Child Health Corporation of America and the Vermont Oxford Network, in collaboration with the Institute for Healthcare Improvement
Cambridge, Massachusetts, USA
The use of “triggers,” or clues, to identify adverse events (AEs) is an effective method for measuring the overall level of harm in a health care organization. The Trigger Tool for Measuring Adverse Events in the Neonatal Intensive Care Unit (NICU) provides instructions for conducting a retrospective review of patient records using triggers to identify possible AEs in the NICU.
This tool includes a list of potential AE triggers and instructions for collecting the data you need to measure either the rate of adverse events (the total number of AEs per 100 admissions) or the percentage of admissions with an AE in your NICU. A full test of these triggers was conducted in order to construct a valid NICU Trigger Tool. The details of this study can be found in the following article:
The Institute for Healthcare Improvement (IHI) formed the Idealized Design of the Medication System (IDMS) Group in May 2000, which developed the first IHI Trigger Tool system. Since that time, IHI has expanded its Trigger Tools to include non-medication events, and other groups have developed population-specific Trigger Tools, such as a Pediatric Trigger Tool to detect adverse drug events in pediatric inpatients developed in 2001-2003 by the Child Health Accountability Initiative (CHAI) of Child Health Corporation of America (CHCA). CHCA and the Vermont Oxford Network (VON) have identified the need for a NICU-specific Trigger Tool based on the following factors:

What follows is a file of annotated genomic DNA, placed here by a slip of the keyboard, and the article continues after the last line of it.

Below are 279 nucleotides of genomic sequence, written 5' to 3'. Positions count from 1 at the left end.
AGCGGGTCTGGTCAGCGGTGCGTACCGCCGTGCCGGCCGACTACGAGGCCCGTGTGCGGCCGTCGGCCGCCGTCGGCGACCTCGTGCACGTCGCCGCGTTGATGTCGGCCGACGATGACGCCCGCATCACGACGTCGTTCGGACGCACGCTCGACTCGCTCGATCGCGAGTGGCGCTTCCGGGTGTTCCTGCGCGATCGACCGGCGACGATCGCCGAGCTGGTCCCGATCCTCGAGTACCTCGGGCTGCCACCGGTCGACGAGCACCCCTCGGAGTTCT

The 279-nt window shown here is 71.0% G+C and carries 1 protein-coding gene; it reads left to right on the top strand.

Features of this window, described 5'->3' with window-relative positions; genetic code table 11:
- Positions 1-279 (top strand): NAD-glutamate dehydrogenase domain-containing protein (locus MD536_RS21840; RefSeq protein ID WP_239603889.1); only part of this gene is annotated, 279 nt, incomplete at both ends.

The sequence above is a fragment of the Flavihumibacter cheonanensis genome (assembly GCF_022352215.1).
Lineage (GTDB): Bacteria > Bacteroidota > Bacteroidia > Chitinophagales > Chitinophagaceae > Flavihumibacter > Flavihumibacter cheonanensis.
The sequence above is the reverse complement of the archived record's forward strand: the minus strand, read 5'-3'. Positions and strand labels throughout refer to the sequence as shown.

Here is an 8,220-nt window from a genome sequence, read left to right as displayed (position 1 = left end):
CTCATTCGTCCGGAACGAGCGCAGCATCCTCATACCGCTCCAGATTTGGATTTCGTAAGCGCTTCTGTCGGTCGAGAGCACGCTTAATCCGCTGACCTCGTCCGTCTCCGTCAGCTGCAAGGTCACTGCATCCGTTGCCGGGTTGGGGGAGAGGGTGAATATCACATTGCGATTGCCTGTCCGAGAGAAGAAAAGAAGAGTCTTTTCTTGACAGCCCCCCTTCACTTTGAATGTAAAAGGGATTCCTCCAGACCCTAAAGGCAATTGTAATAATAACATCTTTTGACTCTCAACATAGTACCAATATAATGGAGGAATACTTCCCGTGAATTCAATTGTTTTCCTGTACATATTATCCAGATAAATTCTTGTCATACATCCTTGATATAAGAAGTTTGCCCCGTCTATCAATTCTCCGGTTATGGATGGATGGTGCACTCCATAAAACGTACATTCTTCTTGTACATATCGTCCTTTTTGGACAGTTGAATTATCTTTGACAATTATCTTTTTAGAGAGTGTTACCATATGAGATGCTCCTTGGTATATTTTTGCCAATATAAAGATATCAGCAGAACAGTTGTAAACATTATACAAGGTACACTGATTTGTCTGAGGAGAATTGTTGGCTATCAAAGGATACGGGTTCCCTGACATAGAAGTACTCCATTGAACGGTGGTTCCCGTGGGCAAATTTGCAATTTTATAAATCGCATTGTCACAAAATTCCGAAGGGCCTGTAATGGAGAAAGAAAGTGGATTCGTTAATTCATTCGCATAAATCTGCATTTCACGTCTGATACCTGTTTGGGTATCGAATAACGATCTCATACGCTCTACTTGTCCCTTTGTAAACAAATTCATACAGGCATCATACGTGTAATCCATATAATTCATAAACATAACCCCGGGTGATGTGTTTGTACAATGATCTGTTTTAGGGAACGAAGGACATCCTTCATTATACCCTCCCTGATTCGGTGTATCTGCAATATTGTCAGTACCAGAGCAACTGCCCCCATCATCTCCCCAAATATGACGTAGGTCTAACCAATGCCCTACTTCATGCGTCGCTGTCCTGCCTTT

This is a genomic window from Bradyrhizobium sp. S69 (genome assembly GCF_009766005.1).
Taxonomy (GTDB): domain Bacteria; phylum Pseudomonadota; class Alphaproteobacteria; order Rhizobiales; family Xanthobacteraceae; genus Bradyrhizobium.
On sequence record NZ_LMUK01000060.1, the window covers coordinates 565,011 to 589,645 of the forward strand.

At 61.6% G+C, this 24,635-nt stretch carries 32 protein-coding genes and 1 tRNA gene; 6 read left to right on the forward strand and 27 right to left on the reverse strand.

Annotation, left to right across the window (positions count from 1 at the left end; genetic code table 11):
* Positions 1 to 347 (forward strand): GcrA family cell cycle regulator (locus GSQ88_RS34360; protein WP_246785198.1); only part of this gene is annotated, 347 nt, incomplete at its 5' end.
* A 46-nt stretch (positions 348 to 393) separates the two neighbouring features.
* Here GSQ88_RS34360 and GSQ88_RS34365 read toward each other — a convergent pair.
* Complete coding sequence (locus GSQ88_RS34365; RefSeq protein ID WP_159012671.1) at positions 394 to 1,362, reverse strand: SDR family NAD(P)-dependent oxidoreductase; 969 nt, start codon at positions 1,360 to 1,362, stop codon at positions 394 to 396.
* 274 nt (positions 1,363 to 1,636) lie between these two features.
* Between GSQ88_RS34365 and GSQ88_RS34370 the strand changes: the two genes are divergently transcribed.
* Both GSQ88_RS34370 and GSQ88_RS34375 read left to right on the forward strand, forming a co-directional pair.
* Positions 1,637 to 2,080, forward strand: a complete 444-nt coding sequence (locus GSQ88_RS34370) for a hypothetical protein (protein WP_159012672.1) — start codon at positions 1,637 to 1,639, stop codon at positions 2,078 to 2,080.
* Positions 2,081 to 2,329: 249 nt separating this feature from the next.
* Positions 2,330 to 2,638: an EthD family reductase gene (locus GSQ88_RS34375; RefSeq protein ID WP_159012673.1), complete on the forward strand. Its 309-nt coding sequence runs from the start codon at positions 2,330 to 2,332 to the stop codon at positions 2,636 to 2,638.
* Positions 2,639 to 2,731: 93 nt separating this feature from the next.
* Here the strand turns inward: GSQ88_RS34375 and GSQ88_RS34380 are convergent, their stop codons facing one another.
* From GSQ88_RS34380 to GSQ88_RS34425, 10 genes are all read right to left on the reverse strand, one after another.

- IHI Trigger Tool testing in adults has found a very high level of harm in ICU and surgical patients.
- The CHAI Pediatric Trigger Tool may not be ideal for use in the NICU population:
- Although the NICU population seemed prone to a high number of adverse drug events (ADEs) due to their fragile medical condition and their increased risk for weight-based dosing errors, the CHAI Pediatric Trigger Tool identified a similar rate of ADEs in the neonatal population when compared to the general pediatric population. This suggested that the CHAI Pediatric Trigger Tool was not sensitive enough in the high-risk NICU population.
- The triggers which were associated with ADEs in the neonatal population were quite different from those most commonly associated with ADEs in other pediatric patients.
- The tool identified only drug-related adverse events, and thus did not detect adverse events related to procedures, or non-medication based therapies.
This tool provides an easy to use method for accurately identifying adverse events (harm) and measuring the rate of AEs over time. Tracking AEs over time is a useful way to determine if changes being made are improving the safety of the care processes at your institution. Many hospitals have used this tool to identify AEs, to measure the level of harm from each AE, and to identify areas for improvement in their organizations.
This NICU Trigger Tool contains:
- Sampling and Methods for Conducting Trigger Chart Review
- List of AE Triggers
- FAQs about the Trigger Reviews
- Data Collection Form: Individual Patient NICU Triggers Data Collection Form
- Data Collection Form: NICU AE Monthly Summary Sheet